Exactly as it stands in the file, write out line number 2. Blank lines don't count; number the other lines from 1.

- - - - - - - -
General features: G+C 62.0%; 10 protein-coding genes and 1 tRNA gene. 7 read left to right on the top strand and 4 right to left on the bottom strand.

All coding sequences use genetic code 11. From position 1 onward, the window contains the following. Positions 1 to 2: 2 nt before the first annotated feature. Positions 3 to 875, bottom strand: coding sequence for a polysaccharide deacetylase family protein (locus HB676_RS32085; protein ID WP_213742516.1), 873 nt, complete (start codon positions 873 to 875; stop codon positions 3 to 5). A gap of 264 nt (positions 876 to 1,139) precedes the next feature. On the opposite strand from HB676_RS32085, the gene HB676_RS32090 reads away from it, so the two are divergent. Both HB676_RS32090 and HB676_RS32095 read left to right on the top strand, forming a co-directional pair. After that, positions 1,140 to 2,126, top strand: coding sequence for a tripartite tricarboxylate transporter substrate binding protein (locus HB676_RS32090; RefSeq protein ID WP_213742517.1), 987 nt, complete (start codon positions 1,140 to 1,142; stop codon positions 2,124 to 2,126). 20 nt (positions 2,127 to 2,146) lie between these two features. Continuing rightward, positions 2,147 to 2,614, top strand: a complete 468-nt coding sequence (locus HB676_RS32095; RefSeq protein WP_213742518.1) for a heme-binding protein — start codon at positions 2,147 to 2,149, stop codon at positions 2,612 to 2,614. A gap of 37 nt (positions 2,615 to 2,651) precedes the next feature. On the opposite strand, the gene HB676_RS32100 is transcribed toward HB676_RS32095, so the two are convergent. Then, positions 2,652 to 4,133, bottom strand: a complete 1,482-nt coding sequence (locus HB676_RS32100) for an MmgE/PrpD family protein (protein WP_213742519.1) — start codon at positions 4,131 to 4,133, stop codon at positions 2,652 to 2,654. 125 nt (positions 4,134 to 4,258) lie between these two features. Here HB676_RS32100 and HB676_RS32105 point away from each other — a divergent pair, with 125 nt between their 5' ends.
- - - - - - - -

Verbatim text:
All coding sequences use genetic code 11. From position 1 onward, the window contains the following. Positions 1 to 2: 2 nt before the first annotated feature. Positions 3 to 875, bottom strand: coding sequence for a polysaccharide deacetylase family protein (locus HB676_RS32085; protein ID WP_213742516.1), 873 nt, complete (start codon positions 873 to 875; stop codon positions 3 to 5). A gap of 264 nt (positions 876 to 1,139) precedes the next feature. On the opposite strand from HB676_RS32085, the gene HB676_RS32090 reads away from it, so the two are divergent. Both HB676_RS32090 and HB676_RS32095 read left to right on the top strand, forming a co-directional pair. After that, positions 1,140 to 2,126, top strand: coding sequence for a tripartite tricarboxylate transporter substrate binding protein (locus HB676_RS32090; RefSeq protein ID WP_213742517.1), 987 nt, complete (start codon positions 1,140 to 1,142; stop codon positions 2,124 to 2,126). 20 nt (positions 2,127 to 2,146) lie between these two features. Continuing rightward, positions 2,147 to 2,614, top strand: a complete 468-nt coding sequence (locus HB676_RS32095; RefSeq protein WP_213742518.1) for a heme-binding protein — start codon at positions 2,147 to 2,149, stop codon at positions 2,612 to 2,614. A gap of 37 nt (positions 2,615 to 2,651) precedes the next feature. On the opposite strand, the gene HB676_RS32100 is transcribed toward HB676_RS32095, so the two are convergent. Then, positions 2,652 to 4,133, bottom strand: a complete 1,482-nt coding sequence (locus HB676_RS32100) for an MmgE/PrpD family protein (protein WP_213742519.1) — start codon at positions 4,131 to 4,133, stop codon at positions 2,652 to 2,654. 125 nt (positions 4,134 to 4,258) lie between these two features. Here HB676_RS32100 and HB676_RS32105 point away from each other — a divergent pair, with 125 nt between their 5' ends.